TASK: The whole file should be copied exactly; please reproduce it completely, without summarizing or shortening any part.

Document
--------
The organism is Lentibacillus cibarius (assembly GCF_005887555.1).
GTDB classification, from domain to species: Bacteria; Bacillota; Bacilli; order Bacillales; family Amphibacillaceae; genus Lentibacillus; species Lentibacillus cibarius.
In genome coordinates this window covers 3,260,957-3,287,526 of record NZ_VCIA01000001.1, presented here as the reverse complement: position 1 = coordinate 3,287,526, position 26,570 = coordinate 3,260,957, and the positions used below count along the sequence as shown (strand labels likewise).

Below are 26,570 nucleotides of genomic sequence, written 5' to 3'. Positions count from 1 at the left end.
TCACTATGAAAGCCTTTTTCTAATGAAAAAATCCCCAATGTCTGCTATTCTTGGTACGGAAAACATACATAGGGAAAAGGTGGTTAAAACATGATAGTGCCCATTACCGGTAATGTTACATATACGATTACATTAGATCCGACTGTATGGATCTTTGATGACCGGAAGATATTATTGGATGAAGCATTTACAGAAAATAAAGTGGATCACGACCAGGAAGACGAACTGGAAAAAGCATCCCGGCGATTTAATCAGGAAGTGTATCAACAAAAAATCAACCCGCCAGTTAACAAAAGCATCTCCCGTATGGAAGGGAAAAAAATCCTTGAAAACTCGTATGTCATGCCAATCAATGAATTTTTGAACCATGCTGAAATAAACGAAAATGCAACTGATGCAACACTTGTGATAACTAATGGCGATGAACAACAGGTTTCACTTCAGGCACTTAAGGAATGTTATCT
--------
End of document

The organism is Lentibacillus cibarius (assembly GCF_005887555.1).
GTDB classification, from domain to species: Bacteria; Bacillota; Bacilli; order Bacillales; family Amphibacillaceae; genus Lentibacillus; species Lentibacillus cibarius.
In genome coordinates this window covers 3,260,957-3,287,526 of record NZ_VCIA01000001.1, presented here as the reverse complement: position 1 = coordinate 3,287,526, position 26,570 = coordinate 3,260,957, and the positions used below count along the sequence as shown (strand labels likewise).

Below are 26,570 nucleotides of genomic sequence, written 5' to 3'. Positions count from 1 at the left end.
TCACTATGAAAGCCTTTTTCTAATGAAAAAATCCCCAATGTCTGCTATTCTTGGTACGGAAAACATACATAGGGAAAAGGTGGTTAAAACATGATAGTGCCCATTACCGGTAATGTTACATATACGATTACATTAGATCCGACTGTATGGATCTTTGATGACCGGAAGATATTATTGGATGAAGCATTTACAGAAAATAAAGTGGATCACGACCAGGAAGACGAACTGGAAAAAGCATCCCGGCGATTTAATCAGGAAGTGTATCAACAAAAAATCAACCCGCCAGTTAACAAAAGCATCTCCCGTATGGAAGGGAAAAAAATCCTTGAAAACTCGTATGTCATGCCAATCAATGAATTTTTGAACCATGCTGAAATAAACGAAAATGCAACTGATGCAACACTTGTGATAACTAATGGCGATGAACAACAGGTTTCACTTCAGGCACTTAAGGAATGTTATCT